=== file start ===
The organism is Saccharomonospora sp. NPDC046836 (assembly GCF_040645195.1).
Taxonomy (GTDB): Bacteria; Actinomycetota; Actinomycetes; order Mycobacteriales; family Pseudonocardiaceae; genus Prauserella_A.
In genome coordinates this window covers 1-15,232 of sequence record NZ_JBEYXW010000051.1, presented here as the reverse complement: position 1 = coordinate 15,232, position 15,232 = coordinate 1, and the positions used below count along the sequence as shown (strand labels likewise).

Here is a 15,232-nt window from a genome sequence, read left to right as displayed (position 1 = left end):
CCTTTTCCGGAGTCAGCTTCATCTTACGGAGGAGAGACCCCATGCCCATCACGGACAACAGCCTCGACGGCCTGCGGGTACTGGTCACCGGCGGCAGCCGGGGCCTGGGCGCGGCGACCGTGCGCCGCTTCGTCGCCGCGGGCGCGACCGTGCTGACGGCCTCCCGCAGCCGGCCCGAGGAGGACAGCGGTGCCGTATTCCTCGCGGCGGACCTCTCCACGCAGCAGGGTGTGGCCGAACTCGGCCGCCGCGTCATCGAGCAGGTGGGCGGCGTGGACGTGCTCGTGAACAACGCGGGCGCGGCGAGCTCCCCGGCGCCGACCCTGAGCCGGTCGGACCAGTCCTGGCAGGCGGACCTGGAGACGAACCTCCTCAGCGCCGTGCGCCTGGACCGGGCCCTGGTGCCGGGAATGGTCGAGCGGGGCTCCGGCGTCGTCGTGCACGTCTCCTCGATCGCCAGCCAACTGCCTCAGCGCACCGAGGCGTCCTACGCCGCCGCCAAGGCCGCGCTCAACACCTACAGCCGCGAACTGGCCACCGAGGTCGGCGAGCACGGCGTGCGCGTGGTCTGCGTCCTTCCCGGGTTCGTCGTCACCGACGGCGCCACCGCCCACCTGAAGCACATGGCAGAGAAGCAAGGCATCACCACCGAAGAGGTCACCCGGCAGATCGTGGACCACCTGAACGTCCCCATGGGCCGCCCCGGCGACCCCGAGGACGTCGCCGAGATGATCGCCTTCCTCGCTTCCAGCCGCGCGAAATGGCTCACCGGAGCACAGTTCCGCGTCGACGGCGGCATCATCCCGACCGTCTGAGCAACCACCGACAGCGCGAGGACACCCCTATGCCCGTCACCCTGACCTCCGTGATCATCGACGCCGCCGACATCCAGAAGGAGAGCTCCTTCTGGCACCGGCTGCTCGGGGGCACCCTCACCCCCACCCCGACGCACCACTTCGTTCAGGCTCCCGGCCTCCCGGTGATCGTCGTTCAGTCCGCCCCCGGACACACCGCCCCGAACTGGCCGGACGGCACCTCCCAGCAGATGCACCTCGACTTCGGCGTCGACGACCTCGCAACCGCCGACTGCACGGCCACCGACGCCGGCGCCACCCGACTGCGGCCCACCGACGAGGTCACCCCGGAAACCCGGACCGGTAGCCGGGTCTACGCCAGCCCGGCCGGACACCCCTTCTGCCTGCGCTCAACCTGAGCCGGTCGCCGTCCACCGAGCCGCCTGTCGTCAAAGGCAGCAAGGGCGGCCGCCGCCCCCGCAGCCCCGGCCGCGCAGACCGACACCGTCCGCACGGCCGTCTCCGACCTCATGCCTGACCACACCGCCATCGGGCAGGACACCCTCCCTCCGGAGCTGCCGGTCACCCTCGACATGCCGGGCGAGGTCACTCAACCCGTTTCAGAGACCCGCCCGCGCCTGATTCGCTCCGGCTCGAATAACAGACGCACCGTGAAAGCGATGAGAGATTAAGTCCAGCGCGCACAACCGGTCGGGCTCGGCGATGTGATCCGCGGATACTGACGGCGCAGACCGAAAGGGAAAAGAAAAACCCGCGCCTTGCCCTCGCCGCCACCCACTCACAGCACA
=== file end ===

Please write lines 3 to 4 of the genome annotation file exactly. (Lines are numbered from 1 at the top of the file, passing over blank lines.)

In genome coordinates this window covers 1-15,232 of sequence record NZ_JBEYXW010000051.1, presented here as the reverse complement: position 1 = coordinate 15,232, position 15,232 = coordinate 1, and the positions used below count along the sequence as shown (strand labels likewise).

Here is a 15,232-nt window from a genome sequence, read left to right as displayed (position 1 = left end):